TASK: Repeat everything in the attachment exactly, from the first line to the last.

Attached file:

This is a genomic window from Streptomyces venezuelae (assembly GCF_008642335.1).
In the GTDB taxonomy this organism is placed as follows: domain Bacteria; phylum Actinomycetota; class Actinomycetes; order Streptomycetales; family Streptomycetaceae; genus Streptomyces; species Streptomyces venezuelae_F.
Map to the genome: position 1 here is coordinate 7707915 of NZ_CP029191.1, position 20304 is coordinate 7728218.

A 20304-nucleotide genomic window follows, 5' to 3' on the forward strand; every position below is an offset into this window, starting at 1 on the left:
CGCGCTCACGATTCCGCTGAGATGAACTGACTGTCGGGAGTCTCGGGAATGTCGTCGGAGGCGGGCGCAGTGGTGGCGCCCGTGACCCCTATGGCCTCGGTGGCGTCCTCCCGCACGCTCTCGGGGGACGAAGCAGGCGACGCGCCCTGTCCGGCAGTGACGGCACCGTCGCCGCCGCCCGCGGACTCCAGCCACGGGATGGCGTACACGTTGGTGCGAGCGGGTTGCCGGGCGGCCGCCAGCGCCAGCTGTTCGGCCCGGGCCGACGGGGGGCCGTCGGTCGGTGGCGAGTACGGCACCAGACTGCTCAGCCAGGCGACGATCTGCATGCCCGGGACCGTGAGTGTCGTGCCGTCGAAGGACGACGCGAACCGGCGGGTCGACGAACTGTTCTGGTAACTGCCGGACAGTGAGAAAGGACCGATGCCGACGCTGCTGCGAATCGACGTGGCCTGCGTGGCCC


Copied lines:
This is a genomic window from Streptomyces venezuelae (assembly GCF_008642335.1).
In the GTDB taxonomy this organism is placed as follows: domain Bacteria; phylum Actinomycetota; class Actinomycetes; order Streptomycetales; family Streptomycetaceae; genus Streptomyces; species Streptomyces venezuelae_F.
Map to the genome: position 1 here is coordinate 7707915 of NZ_CP029191.1, position 20304 is coordinate 7728218.

A 20304-nucleotide genomic window follows, 5' to 3' on the forward strand; every position below is an offset into this window, starting at 1 on the left:
CGCGCTCACGATTCCGCTGAGATGAACTGACTGTCGGGAGTCTCGGGAATGTCGTCGGAGGCGGGCGCAGTGGTGGCGCCCGTGACCCCTATGGCCTCGGTGGCGTCCTCCCGCACGCTCTCGGGGGACGAAGCAGGCGACGCGCCCTGTCCGGCAGTGACGGCACCGTCGCCGCCGCCCGCGGACTCCAGCCACGGGATGGCGTACACGTTGGTGCGAGCGGGTTGCCGGGCGGCCGCCAGCGCCAGCTGTTCGGCCCGGGCCGACGGGGGGCCGTCGGTCGGTGGCGAGTACGGCACCAGACTGCTCAGCCAGGCGACGATCTGCATGCCCGGGACCGTGAGTGTCGTGCCGTCGAAGGACGACGCGAACCGGCGGGTCGACGAACTGTTCTGGTAACTGCCGGACAGTGAGAAAGGACCGATGCCGACGCTGCTGCGAATCGACGTGGCCTGCGTGGCCC